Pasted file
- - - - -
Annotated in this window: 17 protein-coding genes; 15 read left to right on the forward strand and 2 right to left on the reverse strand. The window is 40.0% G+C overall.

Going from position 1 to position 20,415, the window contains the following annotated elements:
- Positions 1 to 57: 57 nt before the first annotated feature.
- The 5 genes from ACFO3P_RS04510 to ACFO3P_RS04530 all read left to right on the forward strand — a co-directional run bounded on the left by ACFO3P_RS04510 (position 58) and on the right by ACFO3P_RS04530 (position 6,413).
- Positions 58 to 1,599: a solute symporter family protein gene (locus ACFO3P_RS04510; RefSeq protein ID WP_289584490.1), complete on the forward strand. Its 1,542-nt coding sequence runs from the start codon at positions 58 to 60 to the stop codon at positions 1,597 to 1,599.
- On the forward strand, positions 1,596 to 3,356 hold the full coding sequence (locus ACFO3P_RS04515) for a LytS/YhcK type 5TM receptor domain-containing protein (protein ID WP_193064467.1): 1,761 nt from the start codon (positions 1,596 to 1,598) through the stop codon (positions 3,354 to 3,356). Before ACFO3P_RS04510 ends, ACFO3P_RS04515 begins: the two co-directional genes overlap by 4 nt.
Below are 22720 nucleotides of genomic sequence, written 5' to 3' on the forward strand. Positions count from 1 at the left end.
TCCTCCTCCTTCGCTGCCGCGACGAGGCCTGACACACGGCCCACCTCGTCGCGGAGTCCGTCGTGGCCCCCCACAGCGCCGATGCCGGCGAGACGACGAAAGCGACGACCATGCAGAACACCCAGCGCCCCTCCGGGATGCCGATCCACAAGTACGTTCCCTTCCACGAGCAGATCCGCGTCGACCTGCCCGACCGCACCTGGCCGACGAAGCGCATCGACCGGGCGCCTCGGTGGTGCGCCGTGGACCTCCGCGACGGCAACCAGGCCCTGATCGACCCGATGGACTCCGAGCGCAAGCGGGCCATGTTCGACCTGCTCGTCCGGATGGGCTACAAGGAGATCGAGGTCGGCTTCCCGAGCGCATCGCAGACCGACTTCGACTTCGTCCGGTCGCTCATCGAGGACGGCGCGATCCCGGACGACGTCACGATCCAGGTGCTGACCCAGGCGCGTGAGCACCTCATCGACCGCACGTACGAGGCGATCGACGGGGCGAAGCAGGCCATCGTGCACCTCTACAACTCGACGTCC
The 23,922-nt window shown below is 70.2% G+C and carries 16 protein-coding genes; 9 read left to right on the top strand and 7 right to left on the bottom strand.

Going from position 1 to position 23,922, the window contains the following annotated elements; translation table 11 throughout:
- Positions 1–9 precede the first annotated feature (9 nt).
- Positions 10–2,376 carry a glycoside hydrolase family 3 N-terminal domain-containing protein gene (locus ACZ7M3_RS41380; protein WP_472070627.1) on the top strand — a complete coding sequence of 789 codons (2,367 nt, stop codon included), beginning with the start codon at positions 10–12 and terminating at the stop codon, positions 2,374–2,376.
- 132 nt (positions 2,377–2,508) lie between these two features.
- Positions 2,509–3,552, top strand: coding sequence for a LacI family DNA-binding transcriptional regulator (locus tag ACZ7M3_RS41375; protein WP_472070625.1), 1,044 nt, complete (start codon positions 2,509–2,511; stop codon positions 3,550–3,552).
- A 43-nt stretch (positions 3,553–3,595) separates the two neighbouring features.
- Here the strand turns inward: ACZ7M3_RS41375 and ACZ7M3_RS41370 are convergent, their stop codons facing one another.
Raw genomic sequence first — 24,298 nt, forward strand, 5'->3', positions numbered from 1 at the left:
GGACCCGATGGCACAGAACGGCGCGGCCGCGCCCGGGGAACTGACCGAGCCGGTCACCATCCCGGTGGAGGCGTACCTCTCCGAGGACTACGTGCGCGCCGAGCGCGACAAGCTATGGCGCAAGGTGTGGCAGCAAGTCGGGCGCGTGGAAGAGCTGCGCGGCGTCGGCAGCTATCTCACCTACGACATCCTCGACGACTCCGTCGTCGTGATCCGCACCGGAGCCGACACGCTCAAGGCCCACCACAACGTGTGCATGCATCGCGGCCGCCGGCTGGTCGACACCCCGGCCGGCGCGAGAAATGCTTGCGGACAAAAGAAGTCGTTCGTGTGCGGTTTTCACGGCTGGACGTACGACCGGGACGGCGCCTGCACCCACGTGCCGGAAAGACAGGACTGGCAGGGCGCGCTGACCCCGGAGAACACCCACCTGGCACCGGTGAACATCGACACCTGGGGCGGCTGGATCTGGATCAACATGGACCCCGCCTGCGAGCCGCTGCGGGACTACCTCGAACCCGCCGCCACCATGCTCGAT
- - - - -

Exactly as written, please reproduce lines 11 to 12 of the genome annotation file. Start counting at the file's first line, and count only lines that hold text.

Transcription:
- Positions 1–9 precede the first annotated feature (9 nt).
- Positions 10–2,376 carry a glycoside hydrolase family 3 N-terminal domain-containing protein gene (locus ACZ7M3_RS41380; protein WP_472070627.1) on the top strand — a complete coding sequence of 789 codons (2,367 nt, stop codon included), beginning with the start codon at positions 10–12 and terminating at the stop codon, positions 2,374–2,376.